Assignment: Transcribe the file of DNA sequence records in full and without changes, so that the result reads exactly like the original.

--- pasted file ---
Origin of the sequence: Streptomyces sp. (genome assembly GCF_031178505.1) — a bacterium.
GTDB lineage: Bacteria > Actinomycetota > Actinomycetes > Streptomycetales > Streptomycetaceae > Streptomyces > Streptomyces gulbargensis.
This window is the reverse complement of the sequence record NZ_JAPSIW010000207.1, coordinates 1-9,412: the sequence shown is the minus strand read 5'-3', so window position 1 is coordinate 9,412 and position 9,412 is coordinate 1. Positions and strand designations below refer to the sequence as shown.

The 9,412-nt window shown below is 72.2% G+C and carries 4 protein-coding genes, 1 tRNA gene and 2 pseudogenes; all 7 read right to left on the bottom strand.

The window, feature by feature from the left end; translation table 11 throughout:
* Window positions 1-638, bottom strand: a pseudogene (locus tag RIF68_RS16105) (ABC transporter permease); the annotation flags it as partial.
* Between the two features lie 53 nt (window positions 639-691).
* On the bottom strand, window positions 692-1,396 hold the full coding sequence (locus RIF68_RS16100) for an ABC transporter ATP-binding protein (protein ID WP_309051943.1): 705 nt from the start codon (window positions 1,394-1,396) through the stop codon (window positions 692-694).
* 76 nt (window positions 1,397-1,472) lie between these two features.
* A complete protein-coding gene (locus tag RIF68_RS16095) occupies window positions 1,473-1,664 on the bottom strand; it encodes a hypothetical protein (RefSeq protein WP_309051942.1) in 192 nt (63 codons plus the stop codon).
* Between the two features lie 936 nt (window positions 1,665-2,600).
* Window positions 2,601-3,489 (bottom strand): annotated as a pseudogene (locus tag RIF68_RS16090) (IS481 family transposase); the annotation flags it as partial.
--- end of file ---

Origin of the sequence: Streptomyces sp. (genome assembly GCF_031178505.1) — a bacterium.
GTDB lineage: Bacteria > Actinomycetota > Actinomycetes > Streptomycetales > Streptomycetaceae > Streptomyces > Streptomyces gulbargensis.
This window is the reverse complement of the sequence record NZ_JAPSIW010000207.1, coordinates 1-9,412: the sequence shown is the minus strand read 5'-3', so window position 1 is coordinate 9,412 and position 9,412 is coordinate 1. Positions and strand designations below refer to the sequence as shown.

The 9,412-nt window shown below is 72.2% G+C and carries 4 protein-coding genes, 1 tRNA gene and 2 pseudogenes; all 7 read right to left on the bottom strand.

The window, feature by feature from the left end; translation table 11 throughout:
* Window positions 1-638, bottom strand: a pseudogene (locus tag RIF68_RS16105) (ABC transporter permease); the annotation flags it as partial.
* Between the two features lie 53 nt (window positions 639-691).
* On the bottom strand, window positions 692-1,396 hold the full coding sequence (locus RIF68_RS16100) for an ABC transporter ATP-binding protein (protein ID WP_309051943.1): 705 nt from the start codon (window positions 1,394-1,396) through the stop codon (window positions 692-694).
* 76 nt (window positions 1,397-1,472) lie between these two features.
* A complete protein-coding gene (locus tag RIF68_RS16095) occupies window positions 1,473-1,664 on the bottom strand; it encodes a hypothetical protein (RefSeq protein WP_309051942.1) in 192 nt (63 codons plus the stop codon).
* Between the two features lie 936 nt (window positions 1,665-2,600).
* Window positions 2,601-3,489 (bottom strand): annotated as a pseudogene (locus tag RIF68_RS16090) (IS481 family transposase); the annotation flags it as partial.